Keratoconus is a noninflammatory condition in which the cornea becomes conical in shape due to thinning of corneal stroma.[11][12] The changes in the cornea lead to irregular astigmatism, myopia, and protrusion. Vision can decrease dramatically but does not lead total blindness. Keratoconus affects both eyes but may present initially unilaterally. Signs of keratoconus include stromal thinning, conical protrusion, Fleischer’s ring (an iron line surrounding the cone) and stromal striae (Vogt’s striae).[12]

Keratoconus (KCN) is bilateral, but was documented once in the literature unilaterally in a patient with admitted eye rubbing of the affected eye.[6] Keratoconus has been associated with patients with atopy who frequently rub their eyes due to irritation.[5] The theorized cause of keratoconus due to physical rubbing is mechanical fatigue of the cornea.[6] Striae may protect collagen fibrils against increased extraocular pressure, such as from eye rubbing. Stromal striae affect corneal viscoelasticity. Viscoelasticity of the cornea allows for maintenance of corneal shape and dissipation of pressure energy. In keratoconus, striae increase in number and become vertical. This corresponds to changes in corneal viscoelasticity. Keratoconus eyes have decreased viscoelasticity, and striae are primarily found in the keratoconus zone of the cornea. Striae are a risk factor for Descemet’s membrane rupture in keratoconus (hydrops).[3]

Keratoconus eyes with Vogt’s striae have deeper anterior chamber depth and thinner corneas than keratoconus eyes without Vogt’s striae.[13] KCN eyes have worse visual acuity, refractive errors, and corneal tomographic parameters when Vogt’s striae are present.[13] Vogt’s striae may be a cause of biomechanical deterioration in keratoconus eyes. Vogt’s striae are typically “parallel to the steep axis of the KCN cone.”[14] There is a difference in intraocular pressure between eyes with and without Vogt’s striae . Eyes with Vogt’s striae have a mean IOP of 13.76 ± 1.16 mmHg, while eyes without Vogt’s striae have a mean IOP of 14.15 ± 1.28 mmHg.[14] Vogt’s striae make corneas weaker in KCN eyes. KCN eyes with Vogt’s striae have lower corneal hysteresis (CH), corneal resistance factor (CRH), and Goldman correlated IOP but greater difference between CH and CRF (CH-CRF) than eyes without Vogt’s striae. Higher CH-CRF indicates worse corneal biomechanics. KCN eyes with Vogt’s striae had significantly higher uncorrected and corrected distance visual acuity, maximum keratometry, mean keratometry, and Jackson’s cross cylinder with axes at 0 and 90 degrees (J0). There was no significant difference in Jackson’s cross cylinder with axes at 45 and 135 degrees (J45) between the two groups of eyes. KCN eyes with Vogt’s striae had lower radius, central corneal thickness, and IOP, but greater deformation amplitude and peak distance.[14]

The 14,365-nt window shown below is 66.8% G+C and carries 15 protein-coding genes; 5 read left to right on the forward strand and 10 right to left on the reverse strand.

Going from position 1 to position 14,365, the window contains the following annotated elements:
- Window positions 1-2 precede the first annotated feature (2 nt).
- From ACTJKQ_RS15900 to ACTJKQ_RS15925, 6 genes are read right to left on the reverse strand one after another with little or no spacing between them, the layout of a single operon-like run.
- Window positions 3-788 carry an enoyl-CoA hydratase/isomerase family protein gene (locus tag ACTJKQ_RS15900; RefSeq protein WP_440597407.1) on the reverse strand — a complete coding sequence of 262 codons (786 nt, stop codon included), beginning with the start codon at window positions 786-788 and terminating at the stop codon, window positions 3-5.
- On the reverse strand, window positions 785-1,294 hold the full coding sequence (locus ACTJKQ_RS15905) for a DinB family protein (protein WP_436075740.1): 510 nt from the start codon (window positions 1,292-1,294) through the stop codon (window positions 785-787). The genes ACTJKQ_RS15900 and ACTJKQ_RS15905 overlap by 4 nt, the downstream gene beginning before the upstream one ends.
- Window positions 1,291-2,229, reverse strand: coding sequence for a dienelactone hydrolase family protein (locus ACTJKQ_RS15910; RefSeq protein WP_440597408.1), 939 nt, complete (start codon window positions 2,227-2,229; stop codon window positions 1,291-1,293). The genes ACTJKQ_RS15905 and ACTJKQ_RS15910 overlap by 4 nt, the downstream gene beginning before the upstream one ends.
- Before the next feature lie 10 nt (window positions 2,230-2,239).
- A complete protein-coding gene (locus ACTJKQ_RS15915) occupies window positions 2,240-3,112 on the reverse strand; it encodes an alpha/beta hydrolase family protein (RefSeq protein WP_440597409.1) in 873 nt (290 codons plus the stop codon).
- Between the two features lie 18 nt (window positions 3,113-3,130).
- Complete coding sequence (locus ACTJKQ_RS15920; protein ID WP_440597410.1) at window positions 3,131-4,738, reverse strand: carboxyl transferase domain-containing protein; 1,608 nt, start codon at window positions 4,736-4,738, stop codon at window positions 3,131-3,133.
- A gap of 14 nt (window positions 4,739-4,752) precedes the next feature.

Primary prevention

Striae are a naturally appearing phenomenon in healthy and diseased eyes.[3]

Diagnosis

Striae can be diagnosed with slit-lamp, optical coherence tomography (OCT), full-field optical coherence microscopy (FFOCM), and confocal microscopy (CM). OCT has the least sensitivity in detecting striae as the width of the striae is at the lateral resolution limit for OCT. Striae appear as dark bands on CM, FFOCM, and OCT because the undulated lamellae reflect light away.[3]

Figure 4. Vogt’s striae in a keratoconus patient visualized by slit lamp.[15]

Differential diagnosis